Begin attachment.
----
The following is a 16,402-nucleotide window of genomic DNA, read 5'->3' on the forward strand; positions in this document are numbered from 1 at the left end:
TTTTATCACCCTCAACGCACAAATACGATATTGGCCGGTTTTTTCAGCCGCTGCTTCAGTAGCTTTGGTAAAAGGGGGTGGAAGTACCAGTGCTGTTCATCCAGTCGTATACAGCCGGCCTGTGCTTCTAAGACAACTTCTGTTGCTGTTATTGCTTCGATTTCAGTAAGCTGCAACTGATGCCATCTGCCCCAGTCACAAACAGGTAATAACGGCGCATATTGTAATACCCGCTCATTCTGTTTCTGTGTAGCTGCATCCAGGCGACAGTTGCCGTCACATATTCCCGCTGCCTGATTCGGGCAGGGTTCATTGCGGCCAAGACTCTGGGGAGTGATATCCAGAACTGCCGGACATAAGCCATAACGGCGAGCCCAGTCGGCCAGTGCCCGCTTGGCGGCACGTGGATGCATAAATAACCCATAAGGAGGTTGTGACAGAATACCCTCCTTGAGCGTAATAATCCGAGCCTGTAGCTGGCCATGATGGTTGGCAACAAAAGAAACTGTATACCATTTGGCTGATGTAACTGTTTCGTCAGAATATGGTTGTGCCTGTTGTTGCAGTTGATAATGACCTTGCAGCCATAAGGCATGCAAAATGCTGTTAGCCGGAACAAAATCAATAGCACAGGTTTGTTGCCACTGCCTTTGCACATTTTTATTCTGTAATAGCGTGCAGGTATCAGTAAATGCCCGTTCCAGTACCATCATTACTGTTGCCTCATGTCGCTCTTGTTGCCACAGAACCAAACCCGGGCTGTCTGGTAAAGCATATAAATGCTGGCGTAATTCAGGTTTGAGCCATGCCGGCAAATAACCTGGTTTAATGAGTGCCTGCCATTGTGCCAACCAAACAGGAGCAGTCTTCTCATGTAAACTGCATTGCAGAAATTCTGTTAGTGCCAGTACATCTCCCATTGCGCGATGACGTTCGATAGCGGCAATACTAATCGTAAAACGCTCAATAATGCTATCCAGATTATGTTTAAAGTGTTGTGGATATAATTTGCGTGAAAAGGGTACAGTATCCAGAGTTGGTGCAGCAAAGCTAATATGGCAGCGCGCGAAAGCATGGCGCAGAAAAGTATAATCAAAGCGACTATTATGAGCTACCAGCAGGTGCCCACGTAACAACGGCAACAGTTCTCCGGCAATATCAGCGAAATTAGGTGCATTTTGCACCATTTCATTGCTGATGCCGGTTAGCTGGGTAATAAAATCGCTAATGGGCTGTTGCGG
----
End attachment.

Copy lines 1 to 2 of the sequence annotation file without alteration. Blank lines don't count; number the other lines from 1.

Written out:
The following is a 16,402-nucleotide window of genomic DNA, read 5'->3' on the forward strand; positions in this document are numbered from 1 at the left end:
TTTTATCACCCTCAACGCACAAATACGATATTGGCCGGTTTTTTCAGCCGCTGCTTCAGTAGCTTTGGTAAAAGGGGGTGGAAGTACCAGTGCTGTTCATCCAGTCGTATACAGCCGGCCTGTGCTTCTAAGACAACTTCTGTTGCTGTTATTGCTTCGATTTCAGTAAGCTGCAACTGATGCCATCTGCCCCAGTCACAAACAGGTAATAACGGCGCATATTGTAATACCCGCTCATTCTGTTTCTGTGTAGCTGCATCCAGGCGACAGTTGCCGTCACATATTCCCGCTGCCTGATTCGGGCAGGGTTCATTGCGGCCAAGACTCTGGGGAGTGATATCCAGAACTGCCGGACATAAGCCATAACGGCGAGCCCAGTCGGCCAGTGCCCGCTTGGCGGCACGTGGATGCATAAATAACCCATAAGGAGGTTGTGACAGAATACCCTCCTTGAGCGTAATAATCCGAGCCTGTAGCTGGCCATGATGGTTGGCAACAAAAGAAACTGTATACCATTTGGCTGATGTAACTGTTTCGTCAGAATATGGTTGTGCCTGTTGTTGCAGTTGATAATGACCTTGCAGCCATAAGGCATGCAAAATGCTGTTAGCCGGAACAAAATCAATAGCACAGGTTTGTTGCCACTGCCTTTGCACATTTTTATTCTGTAATAGCGTGCAGGTATCAGTAAATGCCCGTTCCAGTACCATCATTACTGTTGCCTCATGTCGCTCTTGTTGCCACAGAACCAAACCCGGGCTGTCTGGTAAAGCATATAAATGCTGGCGTAATTCAGGTTTGAGCCATGCCGGCAAATAACCTGGTTTAATGAGTGCCTGCCATTGTGCCAACCAAACAGGAGCAGTCTTCTCATGTAAACTGCATTGCAGAAATTCTGTTAGTGCCAGTACATCTCCCATTGCGCGATGACGTTCGATAGCGGCAATACTAATCGTAAAACGCTCAATAATGCTATCCAGATTATGTTTAAAGTGTTGTGGATATAATTTGCGTGAAAAGGGTACAGTATCCAGAGTTGGTGCAGCAAAGCTAATATGGCAGCGCGCGAAAGCATGGCGCAGAAAAGTATAATCAAAGCGACTATTATGAGCTACCAGCAGGTGCCCACGTAACAACGGCAACAGTTCTCCGGCAATATCAGCGAAATTAGGTGCATTTTGCACCATTTCATTGCTGATGCCGGTTAGCTGGGTAATAAAATCGCTAATGGGCTGTTGCGG